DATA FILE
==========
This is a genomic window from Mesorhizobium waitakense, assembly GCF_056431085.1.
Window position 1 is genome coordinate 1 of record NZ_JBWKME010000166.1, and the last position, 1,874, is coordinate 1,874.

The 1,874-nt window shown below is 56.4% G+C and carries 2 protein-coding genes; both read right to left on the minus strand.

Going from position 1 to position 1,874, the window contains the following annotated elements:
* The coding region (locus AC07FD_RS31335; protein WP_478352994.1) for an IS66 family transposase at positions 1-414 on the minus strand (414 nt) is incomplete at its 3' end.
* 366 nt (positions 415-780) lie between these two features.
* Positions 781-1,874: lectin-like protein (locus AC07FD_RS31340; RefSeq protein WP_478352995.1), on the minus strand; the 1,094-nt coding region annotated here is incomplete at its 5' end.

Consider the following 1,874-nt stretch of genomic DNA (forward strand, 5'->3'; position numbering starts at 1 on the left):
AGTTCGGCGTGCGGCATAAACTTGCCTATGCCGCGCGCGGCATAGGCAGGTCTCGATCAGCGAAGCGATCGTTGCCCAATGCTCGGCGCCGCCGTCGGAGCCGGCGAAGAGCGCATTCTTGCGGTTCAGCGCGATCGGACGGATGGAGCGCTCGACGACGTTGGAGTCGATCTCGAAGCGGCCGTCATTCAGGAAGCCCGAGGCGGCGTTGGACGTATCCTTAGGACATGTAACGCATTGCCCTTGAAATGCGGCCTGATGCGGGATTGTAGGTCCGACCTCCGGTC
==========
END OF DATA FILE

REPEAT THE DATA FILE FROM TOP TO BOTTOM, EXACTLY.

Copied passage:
This is a genomic window from Mesorhizobium waitakense, assembly GCF_056431085.1.
Window position 1 is genome coordinate 1 of record NZ_JBWKME010000166.1, and the last position, 1,874, is coordinate 1,874.

The 1,874-nt window shown below is 56.4% G+C and carries 2 protein-coding genes; both read right to left on the minus strand.

Going from position 1 to position 1,874, the window contains the following annotated elements:
* The coding region (locus AC07FD_RS31335; protein WP_478352994.1) for an IS66 family transposase at positions 1-414 on the minus strand (414 nt) is incomplete at its 3' end.
* 366 nt (positions 415-780) lie between these two features.
* Positions 781-1,874: lectin-like protein (locus AC07FD_RS31340; RefSeq protein WP_478352995.1), on the minus strand; the 1,094-nt coding region annotated here is incomplete at its 5' end.

Consider the following 1,874-nt stretch of genomic DNA (forward strand, 5'->3'; position numbering starts at 1 on the left):
AGTTCGGCGTGCGGCATAAACTTGCCTATGCCGCGCGCGGCATAGGCAGGTCTCGATCAGCGAAGCGATCGTTGCCCAATGCTCGGCGCCGCCGTCGGAGCCGGCGAAGAGCGCATTCTTGCGGTTCAGCGCGATCGGACGGATGGAGCGCTCGACGACGTTGGAGTCGATCTCGAAGCGGCCGTCATTCAGGAAGCCCGAGGCGGCGTTGGACGTATCCTTAGGACATGTAACGCATTGCCCTTGAAATGCGGCCTGATGCGGGATTGTAGGTCCGACCTCCGGTC